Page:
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Outlook May/June 2021


Jane Robson

Minister's Letter

Trust in the Lord with all your heart and lean not on your own understanding;
in all your ways acknowledge him and he will make your paths straight.

(Proverbs 3:5-6)

Dear Friends,

I wonder if you remember this story? It made the headlines back in the middle of March.

Honeyeater
The Regent Honeyeater - photo from BirdLife Australia

A rare songbird has become so threatened that it has started to lose its song, say scientists. The Regent Honeyeater, once abundant in south-eastern Australia, is now listed as critically endangered.

And because of its rarity researchers set out to find out just how many there were. It was then that they discovered something surprising. They started to notice birds that were "singing weird songs". They recalled: "They didn't sound anything like a Regent Honeyeater - they sounded like different species."

"As young birds, when they leave the nest Ö they need to associate with other, older males so they can listen to them sing and repeat that song over time," said Dr Crates. The regent honeyeater Ö now has such a small, sparsely distributed population that young males are simply unable to find other males and hear their songs. "So they end up learning the songs of other species," Dr Crates explained.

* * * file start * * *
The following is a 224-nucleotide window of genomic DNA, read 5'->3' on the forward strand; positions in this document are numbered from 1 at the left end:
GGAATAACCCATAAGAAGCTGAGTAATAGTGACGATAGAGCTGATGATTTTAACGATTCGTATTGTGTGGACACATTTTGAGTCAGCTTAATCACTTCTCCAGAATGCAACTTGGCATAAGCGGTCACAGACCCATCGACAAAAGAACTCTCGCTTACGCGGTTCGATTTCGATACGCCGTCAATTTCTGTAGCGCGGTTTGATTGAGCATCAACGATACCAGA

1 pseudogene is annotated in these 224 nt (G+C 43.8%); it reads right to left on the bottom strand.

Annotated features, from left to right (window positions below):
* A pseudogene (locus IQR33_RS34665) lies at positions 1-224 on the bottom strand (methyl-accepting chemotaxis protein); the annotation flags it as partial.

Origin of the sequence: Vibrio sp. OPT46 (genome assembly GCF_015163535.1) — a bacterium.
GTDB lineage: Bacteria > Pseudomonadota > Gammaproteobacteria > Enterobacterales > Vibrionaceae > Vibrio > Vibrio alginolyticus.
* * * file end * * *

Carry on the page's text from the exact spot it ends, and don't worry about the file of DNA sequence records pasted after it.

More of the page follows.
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Very soon we hope to be meeting again regularly in the church building for Sunday worship and also considering what other gatherings we might want to bring back or indeed start. Having had a year on-line and having adapted well to that way of being we will need to adapt and change once more. And I know that many of us will.

But thereís something in the story of the Regent Honeyeater of which I think we would do well to take heed. A warning if you like. We might even call it a parable.

The loss of the ability of the Regent Honeyeater to sing its song. Its learning the songs of other birds instead. Losing its distinctiveness. In the end becoming extinct.

Do we see here how, if we isolate ourselves from the fellowship of other believers we might so easily learn the wrong songs? Lose our distinctiveness? Become extinct even. I know that for some of us the chance to join an on-line Zoom service has literally been a God-send. And if an on-line element is not retained as we start to meet in-person again then meeting with other Christians for Sunday worship just wonít be possible.

But what of the future? As an aid to worship for those who for good reason cannot join the fellowship physically then streaming services will continue to be a God-send. But for the rest of us? There is a danger that if we choose not to meet when we are still able to do so then we will begin to forget our song, the Lordís song, and we might gradually start singing the weird songs of the world.

We are called to be witnesses in our world Ė witnesses to the life, death and resurrection of our Lord and Saviour Jesus Christ. Letís make sure we are all singing from the same hymn sheet! Letís make sure we join with one another as often as we can and sing the right song, The Lordís song Ė together.

Every blessing,
Jane


Easter Cross Easter Cross










Left: Dawn service in the car park. Right: The cross decorated with flowers.